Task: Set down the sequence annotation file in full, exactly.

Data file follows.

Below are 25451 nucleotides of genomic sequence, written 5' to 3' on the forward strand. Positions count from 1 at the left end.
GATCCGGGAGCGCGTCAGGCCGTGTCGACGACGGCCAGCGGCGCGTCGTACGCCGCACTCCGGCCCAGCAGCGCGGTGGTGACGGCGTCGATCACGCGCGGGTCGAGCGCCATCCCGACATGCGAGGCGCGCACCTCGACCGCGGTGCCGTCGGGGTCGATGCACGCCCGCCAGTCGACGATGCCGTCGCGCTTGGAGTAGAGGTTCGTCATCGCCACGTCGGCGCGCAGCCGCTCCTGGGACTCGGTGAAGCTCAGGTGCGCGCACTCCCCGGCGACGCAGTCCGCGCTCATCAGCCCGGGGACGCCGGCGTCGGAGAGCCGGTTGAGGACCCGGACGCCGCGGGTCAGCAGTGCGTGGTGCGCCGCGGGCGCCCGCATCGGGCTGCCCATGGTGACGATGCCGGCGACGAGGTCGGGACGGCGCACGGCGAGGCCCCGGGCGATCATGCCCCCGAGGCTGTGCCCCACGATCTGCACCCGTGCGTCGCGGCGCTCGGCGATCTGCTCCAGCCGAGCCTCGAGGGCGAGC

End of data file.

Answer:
Below are 25451 nucleotides of genomic sequence, written 5' to 3' on the forward strand. Positions count from 1 at the left end.
GATCCGGGAGCGCGTCAGGCCGTGTCGACGACGGCCAGCGGCGCGTCGTACGCCGCACTCCGGCCCAGCAGCGCGGTGGTGACGGCGTCGATCACGCGCGGGTCGAGCGCCATCCCGACATGCGAGGCGCGCACCTCGACCGCGGTGCCGTCGGGGTCGATGCACGCCCGCCAGTCGACGATGCCGTCGCGCTTGGAGTAGAGGTTCGTCATCGCCACGTCGGCGCGCAGCCGCTCCTGGGACTCGGTGAAGCTCAGGTGCGCGCACTCCCCGGCGACGCAGTCCGCGCTCATCAGCCCGGGGACGCCGGCGTCGGAGAGCCGGTTGAGGACCCGGACGCCGCGGGTCAGCAGTGCGTGGTGCGCCGCGGGCGCCCGCATCGGGCTGCCCATGGTGACGATGCCGGCGACGAGGTCGGGACGGCGCACGGCGAGGCCCCGGGCGATCATGCCCCCGAGGCTGTGCCCCACGATCTGCACCCGTGCGTCGCGGCGCTCGGCGATCTGCTCCAGCCGAGCCTCGAGGGCGAGC